Seeing that photo transformed how she saw the world. How she responded? Pure greatness.

One day, 10-year-old Vivienne Harr was stunned by a photograph she saw in a magazine.


It was an image of two young boys in Nepal carrying rock slabs strapped to their heads.


According to the photographer, Lisa Kristine:

"Many of them come from families where everyone is trapped in debt bondage slavery. One of the mothers describes what it was like to be in slavery, 'Neither can we die, nor can we survive.'"

Vivienne felt compelled to help. The question was: How?

There are 30 million people living in modern-day slavery throughout the world. Surely, a 10-year-old girl couldn't help them all. But Vivienne wanted to do something, so she set a starting goal of helping to free 500 children, which, according to her father, would cost about $100,000.

So she used the only business experience she had to raise the money: selling freshly-squeezed lemonade from a roadside stand.

She ran her lemonade stand for 173 days and raised over $300,000 — three times her original goal!

Now, with the support of her family and some big time partners, they're growing the business — and their impact on the issue of slavery — by bottling Vivienne's lemonade and getting it into grocery stores around the country.

The company, Make A Stand, has been established as a B-corporation with 5% of their net revenues going to efforts to end child slavery.

A B-corporation, for those of you who are unfamiliar, is a benefit corporation. It's a model that "uses the power of business to solve social and environmental problems." And a lot of people, including Vivienne's dad, are excited about the possibilities.

Vivienne's story is a testament to both the power of one and the importance of community when it comes to the toughest challenges in the world.

And it's also a great example of how more businesses should work.

Watch Vivienne's story below:

When "bobcat" trended on Twitter this week, no one anticipated the unreal series of events they were about to witness. The bizarre bobcat encounter was captured on a security cam video and...well...you just have to see it. (Read the following description if you want to be prepared, or skip down to the video if you want to be surprised. I promise, it's a wild ride either way.)

In a North Carolina neighborhood that looks like a present-day Pleasantville, a man carries a cup of coffee and a plate of brownies out to his car. "Good mornin!" he calls cheerfully to a neighbor jogging by. As he sets his coffee cup on the hood of the car, he says, "I need to wash my car." Well, shucks. His wife enters the camera frame on the other side of the car.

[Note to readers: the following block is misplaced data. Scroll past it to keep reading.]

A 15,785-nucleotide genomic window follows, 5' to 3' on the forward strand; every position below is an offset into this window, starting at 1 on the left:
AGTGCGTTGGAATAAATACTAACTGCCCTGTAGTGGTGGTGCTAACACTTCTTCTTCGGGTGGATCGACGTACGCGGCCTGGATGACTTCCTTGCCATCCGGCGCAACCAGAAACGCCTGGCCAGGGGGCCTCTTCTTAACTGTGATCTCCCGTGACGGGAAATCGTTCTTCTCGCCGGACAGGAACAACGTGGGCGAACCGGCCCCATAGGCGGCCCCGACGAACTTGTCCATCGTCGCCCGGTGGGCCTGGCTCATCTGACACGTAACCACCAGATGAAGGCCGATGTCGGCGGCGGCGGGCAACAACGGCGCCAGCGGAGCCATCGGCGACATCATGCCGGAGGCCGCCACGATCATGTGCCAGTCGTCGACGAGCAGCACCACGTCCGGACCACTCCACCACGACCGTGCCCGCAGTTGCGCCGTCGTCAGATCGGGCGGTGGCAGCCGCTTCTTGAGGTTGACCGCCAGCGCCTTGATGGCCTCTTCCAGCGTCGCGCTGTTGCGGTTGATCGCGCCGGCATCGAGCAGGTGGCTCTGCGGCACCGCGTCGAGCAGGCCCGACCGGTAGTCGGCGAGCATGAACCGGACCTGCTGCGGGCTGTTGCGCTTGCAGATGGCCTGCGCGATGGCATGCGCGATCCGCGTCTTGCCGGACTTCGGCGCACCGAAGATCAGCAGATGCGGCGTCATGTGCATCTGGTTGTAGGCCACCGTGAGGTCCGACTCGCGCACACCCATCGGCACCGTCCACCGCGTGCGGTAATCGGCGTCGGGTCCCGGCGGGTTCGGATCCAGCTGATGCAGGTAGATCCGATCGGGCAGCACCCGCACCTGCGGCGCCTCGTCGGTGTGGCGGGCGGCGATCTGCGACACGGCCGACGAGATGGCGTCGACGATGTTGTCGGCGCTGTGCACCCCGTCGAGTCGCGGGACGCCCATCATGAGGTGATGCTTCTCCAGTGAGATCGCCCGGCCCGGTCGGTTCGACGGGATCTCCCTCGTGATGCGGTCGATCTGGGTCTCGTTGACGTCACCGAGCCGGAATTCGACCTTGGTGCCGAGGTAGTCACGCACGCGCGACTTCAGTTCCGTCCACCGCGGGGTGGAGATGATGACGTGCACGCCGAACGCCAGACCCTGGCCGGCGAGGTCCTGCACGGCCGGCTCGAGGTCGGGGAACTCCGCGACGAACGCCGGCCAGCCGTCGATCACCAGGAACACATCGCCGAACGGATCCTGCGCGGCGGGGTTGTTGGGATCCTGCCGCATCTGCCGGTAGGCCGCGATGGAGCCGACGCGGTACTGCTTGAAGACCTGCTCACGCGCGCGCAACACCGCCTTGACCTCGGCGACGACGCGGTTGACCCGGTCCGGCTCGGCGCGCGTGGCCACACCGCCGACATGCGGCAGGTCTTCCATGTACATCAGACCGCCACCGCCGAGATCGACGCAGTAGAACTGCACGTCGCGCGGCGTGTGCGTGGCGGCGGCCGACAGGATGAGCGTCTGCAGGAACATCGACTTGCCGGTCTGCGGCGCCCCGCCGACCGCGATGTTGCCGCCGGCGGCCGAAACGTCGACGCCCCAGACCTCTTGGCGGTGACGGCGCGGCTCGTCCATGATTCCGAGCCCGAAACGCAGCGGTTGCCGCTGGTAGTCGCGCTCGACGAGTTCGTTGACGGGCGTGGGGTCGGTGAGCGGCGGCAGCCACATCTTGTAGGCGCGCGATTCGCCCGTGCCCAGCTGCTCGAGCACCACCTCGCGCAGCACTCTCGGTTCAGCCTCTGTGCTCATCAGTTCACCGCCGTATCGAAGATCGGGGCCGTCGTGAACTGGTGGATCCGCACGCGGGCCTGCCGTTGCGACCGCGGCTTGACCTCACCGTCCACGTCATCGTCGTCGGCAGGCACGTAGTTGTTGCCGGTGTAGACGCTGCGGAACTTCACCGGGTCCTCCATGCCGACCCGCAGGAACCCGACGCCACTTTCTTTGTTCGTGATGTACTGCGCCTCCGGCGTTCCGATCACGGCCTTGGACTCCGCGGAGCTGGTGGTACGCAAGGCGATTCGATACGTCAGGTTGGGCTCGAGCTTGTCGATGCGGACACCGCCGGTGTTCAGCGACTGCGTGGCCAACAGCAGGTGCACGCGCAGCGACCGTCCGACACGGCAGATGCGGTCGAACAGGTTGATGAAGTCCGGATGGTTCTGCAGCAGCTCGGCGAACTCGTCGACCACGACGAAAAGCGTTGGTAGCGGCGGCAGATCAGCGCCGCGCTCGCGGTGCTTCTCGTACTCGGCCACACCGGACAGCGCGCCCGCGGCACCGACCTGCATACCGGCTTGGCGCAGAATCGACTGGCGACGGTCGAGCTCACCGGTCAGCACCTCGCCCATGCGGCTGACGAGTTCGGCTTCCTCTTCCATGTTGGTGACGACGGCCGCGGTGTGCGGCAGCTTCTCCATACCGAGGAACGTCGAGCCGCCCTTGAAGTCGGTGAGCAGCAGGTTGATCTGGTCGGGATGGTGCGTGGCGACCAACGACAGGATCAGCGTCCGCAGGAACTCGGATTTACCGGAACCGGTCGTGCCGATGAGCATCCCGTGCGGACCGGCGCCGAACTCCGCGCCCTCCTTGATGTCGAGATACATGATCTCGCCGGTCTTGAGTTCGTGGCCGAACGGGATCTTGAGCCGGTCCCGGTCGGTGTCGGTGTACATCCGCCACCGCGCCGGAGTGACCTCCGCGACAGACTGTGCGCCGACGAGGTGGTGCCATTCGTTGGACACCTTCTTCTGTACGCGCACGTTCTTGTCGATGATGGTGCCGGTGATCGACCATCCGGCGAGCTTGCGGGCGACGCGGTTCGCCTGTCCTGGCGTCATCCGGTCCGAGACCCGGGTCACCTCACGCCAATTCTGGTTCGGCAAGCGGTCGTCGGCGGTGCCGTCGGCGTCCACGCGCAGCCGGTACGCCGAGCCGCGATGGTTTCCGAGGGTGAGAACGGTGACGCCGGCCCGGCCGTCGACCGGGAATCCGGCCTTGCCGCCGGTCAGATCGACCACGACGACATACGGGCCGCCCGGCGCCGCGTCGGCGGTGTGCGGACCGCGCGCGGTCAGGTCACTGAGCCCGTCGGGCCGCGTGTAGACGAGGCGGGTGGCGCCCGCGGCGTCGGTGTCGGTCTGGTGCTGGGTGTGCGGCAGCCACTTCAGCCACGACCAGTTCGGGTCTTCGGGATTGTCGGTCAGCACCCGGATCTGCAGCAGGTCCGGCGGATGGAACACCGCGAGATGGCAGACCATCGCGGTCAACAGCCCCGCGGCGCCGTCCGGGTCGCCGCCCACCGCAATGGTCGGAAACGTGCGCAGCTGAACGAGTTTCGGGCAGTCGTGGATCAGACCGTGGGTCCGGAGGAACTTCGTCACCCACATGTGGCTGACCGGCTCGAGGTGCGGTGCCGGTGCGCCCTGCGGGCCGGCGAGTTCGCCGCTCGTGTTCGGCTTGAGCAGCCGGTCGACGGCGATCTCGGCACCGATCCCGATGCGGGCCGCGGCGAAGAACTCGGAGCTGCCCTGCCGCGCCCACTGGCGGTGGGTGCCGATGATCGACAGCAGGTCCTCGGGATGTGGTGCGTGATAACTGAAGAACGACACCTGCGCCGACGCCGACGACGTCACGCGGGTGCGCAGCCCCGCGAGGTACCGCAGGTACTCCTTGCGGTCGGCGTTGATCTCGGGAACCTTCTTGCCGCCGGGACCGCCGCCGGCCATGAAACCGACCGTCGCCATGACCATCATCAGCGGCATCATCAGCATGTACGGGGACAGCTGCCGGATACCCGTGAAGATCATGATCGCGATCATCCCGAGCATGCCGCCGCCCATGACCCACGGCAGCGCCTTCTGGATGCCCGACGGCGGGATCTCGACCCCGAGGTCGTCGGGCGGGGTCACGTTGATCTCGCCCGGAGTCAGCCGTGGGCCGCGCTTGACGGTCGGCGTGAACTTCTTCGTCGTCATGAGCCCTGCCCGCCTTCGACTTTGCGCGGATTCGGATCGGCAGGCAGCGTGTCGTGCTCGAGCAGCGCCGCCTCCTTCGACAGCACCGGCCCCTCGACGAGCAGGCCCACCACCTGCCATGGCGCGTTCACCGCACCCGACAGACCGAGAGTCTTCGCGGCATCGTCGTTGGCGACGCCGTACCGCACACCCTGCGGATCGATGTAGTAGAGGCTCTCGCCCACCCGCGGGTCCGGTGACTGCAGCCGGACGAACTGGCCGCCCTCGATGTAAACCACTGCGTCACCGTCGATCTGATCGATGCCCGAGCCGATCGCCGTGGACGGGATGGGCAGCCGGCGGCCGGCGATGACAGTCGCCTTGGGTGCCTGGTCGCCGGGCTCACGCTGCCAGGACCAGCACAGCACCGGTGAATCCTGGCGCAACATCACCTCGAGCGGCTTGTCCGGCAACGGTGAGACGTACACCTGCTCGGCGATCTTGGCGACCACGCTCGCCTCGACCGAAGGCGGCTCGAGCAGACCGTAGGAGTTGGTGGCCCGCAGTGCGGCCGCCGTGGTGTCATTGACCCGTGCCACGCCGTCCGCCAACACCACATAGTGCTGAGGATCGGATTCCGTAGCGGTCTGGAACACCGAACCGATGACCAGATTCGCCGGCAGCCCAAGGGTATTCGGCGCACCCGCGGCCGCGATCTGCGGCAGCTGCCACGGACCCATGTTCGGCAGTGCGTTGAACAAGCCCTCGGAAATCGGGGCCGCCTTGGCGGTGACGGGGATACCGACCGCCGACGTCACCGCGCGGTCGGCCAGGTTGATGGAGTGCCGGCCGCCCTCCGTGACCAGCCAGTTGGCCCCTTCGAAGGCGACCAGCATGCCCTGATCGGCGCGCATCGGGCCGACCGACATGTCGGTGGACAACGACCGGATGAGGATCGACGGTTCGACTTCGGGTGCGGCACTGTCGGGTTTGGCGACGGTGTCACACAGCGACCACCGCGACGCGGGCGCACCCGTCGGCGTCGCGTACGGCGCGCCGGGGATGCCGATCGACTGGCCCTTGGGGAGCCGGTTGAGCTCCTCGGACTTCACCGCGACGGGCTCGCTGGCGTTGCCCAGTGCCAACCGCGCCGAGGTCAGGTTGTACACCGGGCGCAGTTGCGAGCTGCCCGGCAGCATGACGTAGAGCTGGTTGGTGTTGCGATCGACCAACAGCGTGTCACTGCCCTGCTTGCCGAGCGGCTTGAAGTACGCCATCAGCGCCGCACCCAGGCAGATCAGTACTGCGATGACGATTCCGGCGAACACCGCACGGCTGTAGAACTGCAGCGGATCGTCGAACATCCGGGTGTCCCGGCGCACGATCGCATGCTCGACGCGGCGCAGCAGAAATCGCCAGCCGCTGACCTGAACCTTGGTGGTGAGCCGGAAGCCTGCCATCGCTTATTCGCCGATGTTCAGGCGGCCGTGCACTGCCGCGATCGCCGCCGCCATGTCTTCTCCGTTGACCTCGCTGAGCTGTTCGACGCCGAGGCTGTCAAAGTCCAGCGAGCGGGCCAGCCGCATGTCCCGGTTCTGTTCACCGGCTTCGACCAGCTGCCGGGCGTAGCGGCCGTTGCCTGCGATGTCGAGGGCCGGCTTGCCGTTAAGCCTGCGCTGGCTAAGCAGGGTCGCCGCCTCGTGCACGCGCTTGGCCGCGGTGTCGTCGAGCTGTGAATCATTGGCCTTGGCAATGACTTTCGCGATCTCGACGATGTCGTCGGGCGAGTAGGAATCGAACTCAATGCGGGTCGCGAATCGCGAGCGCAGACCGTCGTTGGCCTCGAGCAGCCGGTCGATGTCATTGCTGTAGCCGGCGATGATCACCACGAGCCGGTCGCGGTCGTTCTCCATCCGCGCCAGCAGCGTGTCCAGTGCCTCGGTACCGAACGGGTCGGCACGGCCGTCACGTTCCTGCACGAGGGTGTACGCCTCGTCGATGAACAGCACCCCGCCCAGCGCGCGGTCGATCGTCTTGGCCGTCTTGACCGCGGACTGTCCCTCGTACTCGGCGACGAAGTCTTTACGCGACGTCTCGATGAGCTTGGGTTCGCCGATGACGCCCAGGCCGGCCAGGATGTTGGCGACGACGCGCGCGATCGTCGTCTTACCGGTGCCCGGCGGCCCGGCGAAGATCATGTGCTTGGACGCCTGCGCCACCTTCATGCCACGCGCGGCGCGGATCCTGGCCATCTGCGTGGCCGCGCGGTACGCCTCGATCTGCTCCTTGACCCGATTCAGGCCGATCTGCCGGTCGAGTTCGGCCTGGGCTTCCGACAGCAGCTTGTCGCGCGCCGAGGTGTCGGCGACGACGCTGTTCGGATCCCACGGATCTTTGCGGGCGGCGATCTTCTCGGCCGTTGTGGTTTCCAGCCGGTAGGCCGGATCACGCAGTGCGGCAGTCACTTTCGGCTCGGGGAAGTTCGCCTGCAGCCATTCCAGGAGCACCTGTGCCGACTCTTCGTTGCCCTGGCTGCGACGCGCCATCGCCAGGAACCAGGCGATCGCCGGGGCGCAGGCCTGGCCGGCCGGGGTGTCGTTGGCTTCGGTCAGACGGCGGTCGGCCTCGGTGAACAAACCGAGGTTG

So far, it's just about the most classic modern Americana scene imaginable. And then...

A horrifying "rrrrawwwww!" Blood-curdling screaming. Running. Panic. The man abandons the brownies, races to his wife's side of the car, then emerges with an animal in his hands. He holds the creature up like Rafiki holding up Simba, then yells in its face, "Oh my god! It's a bobcat! Oh my god!"

Then he hucks the bobcat across the yard with all his might.

Keep Reading Show less
Images courtesy of John Scully, Walden University, Ingrid Scully
True

Since March of 2020, over 29 million Americans have been diagnosed with COVID-19, according to the CDC. Over 540,000 have died in the United States as this unprecedented pandemic has swept the globe. And yet, by the end of 2020, it looked like science was winning: vaccines had been developed.

In celebration of the power of science we spoke to three people: an individual, a medical provider, and a vaccine scientist about how vaccines have impacted them throughout their lives. Here are their answers:

John Scully, 79, resident of Florida

Photo courtesy of John Scully

When John Scully was born, America was in the midst of an epidemic: tens of thousands of children in the United States were falling ill with paralytic poliomyelitis — otherwise known as polio, a disease that attacks the central nervous system and often leaves its victims partially or fully paralyzed.

"As kids, we were all afraid of getting polio," he says, "because if you got polio, you could end up in the dreaded iron lung and we were all terrified of those." Iron lungs were respirators that enclosed most of a person's body; people with severe cases often would end up in these respirators as they fought for their lives.

John remembers going to see matinee showings of cowboy movies on Saturdays and, before the movie, shorts would run. "Usually they showed the news," he says, "but I just remember seeing this one clip warning us about polio and it just showed all these kids in iron lungs." If kids survived the iron lung, they'd often come back to school on crutches, in leg braces, or in wheelchairs.

"We all tried to be really careful in the summer — or, as we called it back then, 'polio season,''" John says. This was because every year around Memorial Day, major outbreaks would begin to emerge and they'd spike sometime around August. People weren't really sure how the disease spread at the time, but many believed it traveled through the water. There was no cure — and every child was susceptible to getting sick with it.

"We couldn't swim in hot weather," he remembers, "and the municipal outdoor pool would close down in August."

Then, in 1954 clinical trials began for Dr. Jonas Salk's vaccine against polio and within a year, his vaccine was announced safe. "I got that vaccine at school," John says. Within two years, U.S. polio cases had dropped 85-95 percent — even before a second vaccine was developed by Dr. Albert Sabin in the 1960s. "I remember how much better things got after the vaccines came out. They changed everything," John says.

Keep Reading Show less